Founded in 1978 in Vermont, Ben & Jerry’s ice cream was sold to FMCG giant Unilever in 2000.
Under Unilever’s stewardship the business has grown, and dig deep into the 2021 annual report, has sales over Euros 1 billion (US$1.13bn).
Export has been a large growth contributor. The brand is sold in over 35 countries, powered by Unilever’s global footprint.
Relatively speaking Ben & Jerry’s has performed much better than the rest of Unilever’s mainstream ice cream portfolio. Think Cornetto, Magnum and Viennetta.
Whilst Ben & Jerry’s founders, Ben Cowen and Jerry Greenfield, no longer have operational control of the business, they speak out on social issues, a stance which is as much of the company’s DNA as the wacky flavours it markets.
Last year Ben & Jerry’s announced, “we will end sales of our ice cream in the occupied Palestinian territory.” It was a decision that resulted in a lawsuit plus a rebuke from Israel’s PM.
Now, a new actor has entered Unilever’s playhouse, impromptu. Nelson Peltz, is an activist investor whose fund, Trian, holds a 1.5% stake. In the space of a few weeks, Trian has jumped to become Unilever’s 4th largest investor.
This week Peltz was offered a seat on Unilever’s board.
Compared to its peers, Unilever’s stock price has underperformed. As a stable business with a global reach, it’s held by many funds. However, its stock price woes have worried many large institutional investors.
Whilst Unilever’s management has taken note, questions linger.
Indeed, some slower growth and lower margin businesses like Tea have been sold off. However, earlier this year Unilever fumbled over GSK’s CHC business, Halceon. Unilever indicated it was willing to divest its ice cream portfolio to fund that acquisition, raising investors’ eyebrows.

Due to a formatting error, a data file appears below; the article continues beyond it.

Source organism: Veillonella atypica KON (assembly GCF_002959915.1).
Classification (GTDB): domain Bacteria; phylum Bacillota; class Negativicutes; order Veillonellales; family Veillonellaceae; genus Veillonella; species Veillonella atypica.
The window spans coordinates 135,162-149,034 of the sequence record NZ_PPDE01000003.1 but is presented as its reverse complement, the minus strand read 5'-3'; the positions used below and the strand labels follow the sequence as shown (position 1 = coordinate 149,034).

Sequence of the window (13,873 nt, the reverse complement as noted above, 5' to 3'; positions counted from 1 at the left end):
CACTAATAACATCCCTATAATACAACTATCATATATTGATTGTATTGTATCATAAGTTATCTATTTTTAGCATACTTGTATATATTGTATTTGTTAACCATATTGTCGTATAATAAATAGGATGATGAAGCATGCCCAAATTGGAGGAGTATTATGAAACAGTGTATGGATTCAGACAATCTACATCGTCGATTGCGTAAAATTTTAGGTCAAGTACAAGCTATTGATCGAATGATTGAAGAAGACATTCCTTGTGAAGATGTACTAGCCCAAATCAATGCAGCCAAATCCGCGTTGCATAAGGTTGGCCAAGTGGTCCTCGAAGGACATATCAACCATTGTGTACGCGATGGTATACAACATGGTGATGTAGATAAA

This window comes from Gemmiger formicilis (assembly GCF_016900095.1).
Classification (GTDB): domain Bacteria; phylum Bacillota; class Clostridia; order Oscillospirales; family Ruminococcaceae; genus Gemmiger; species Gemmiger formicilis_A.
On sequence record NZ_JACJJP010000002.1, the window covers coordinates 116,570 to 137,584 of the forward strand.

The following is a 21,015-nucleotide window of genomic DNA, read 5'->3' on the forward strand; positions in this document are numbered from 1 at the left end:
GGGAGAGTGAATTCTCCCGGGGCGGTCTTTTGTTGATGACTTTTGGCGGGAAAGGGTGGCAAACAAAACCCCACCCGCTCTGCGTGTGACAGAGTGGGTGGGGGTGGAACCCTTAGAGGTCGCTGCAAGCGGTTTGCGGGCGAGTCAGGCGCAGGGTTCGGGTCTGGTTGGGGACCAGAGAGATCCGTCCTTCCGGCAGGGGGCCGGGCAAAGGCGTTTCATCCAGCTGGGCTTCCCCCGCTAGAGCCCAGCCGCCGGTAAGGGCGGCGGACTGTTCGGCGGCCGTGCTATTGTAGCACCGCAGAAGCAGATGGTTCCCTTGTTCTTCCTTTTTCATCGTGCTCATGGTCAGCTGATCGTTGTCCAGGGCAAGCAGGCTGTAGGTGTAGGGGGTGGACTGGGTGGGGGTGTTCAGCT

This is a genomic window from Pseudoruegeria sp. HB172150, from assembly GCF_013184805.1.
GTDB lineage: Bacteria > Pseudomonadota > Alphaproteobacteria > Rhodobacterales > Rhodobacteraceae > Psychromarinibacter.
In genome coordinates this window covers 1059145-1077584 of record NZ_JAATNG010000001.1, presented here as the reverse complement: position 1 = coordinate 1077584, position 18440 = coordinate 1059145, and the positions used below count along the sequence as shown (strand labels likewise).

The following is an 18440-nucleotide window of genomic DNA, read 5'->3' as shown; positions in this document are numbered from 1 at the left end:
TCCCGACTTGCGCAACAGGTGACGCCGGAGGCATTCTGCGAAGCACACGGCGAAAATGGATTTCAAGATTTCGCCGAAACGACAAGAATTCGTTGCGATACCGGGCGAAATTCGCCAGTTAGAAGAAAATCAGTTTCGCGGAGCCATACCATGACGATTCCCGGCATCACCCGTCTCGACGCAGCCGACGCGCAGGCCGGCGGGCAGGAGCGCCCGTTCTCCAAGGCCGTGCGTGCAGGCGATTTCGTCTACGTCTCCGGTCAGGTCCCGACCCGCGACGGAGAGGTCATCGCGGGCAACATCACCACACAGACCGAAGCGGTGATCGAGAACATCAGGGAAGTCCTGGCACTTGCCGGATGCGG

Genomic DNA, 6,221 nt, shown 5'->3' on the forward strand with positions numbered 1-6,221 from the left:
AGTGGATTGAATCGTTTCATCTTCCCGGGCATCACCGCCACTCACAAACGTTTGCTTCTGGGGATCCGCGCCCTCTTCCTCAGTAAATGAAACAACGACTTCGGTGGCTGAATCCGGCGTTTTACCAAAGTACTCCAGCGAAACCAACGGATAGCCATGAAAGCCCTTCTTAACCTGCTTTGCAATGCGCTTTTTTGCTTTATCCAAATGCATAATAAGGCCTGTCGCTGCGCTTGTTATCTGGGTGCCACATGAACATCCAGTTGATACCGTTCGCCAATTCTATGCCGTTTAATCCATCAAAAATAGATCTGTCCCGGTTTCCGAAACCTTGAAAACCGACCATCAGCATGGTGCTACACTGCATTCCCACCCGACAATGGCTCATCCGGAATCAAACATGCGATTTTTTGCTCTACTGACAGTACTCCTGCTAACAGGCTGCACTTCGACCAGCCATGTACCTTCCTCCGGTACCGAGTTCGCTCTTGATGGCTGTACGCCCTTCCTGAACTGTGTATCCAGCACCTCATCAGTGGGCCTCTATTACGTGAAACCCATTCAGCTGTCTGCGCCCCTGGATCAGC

There is very little in common between Peltz and Ben & Jerry’s founders, apart from the fact they’re all US citizens and aged over 70. It’s difficult to imagine a set of characters in the same boat, who’re more diametrically opposed; two hippies and a thorny, suited, capitalist.
Nelson Peltz is no new comer to consumer products. His fund has previously held stakes in Procter & Gamble, Heinz and Mondelez.
Peltz’s white paper on Procter referred to the company’s “suffocating bureaucracy and excessive costs,” comments that did not go down well. Later, Procter undertook a wholesale restructuring which saw the giant shed thousands of roles plus a major rejig of its brand portfolio.
There are many in the consumer products industry who believe Unilever, like P&G, is bloated.
According to news reports, when Peltz first met Unilever’s CEO, Alan Jope, Peltz opined that Ben & Jerry’s should not be making political statements about Palestine.
Although Unilever publicly welcomed Peltz, ”Nelson’s experience in the global consumer goods industry will be of value to Unilever as we continue to drive the performance of our business,” his dramatic arrival is a distraction. For months Unilever denied they were even talking to Peltz.
It’s unclear what lies on Peltz’s agenda. Will it be Unilever’s food and refreshment business? Much of this is mainstream and exposed to the current commodity headwinds.
Ben & Jerry’s by contrast is much more premium and resilient; Ben & Jerry’s is to Unilever what Nespresso is to rival Nestlé.
Or will it be in the support functions? Looking through Unilever’s annual report I struggled to understand why they’d have 37 data centres. If I were Peltz that’s an example of where I’d be focusing first.
Will Ben & Jerry launch a new flavour in Mr Peltz’s honour? Peltz Crumble, Half Baked Investor or Trian Phish Food perhaps?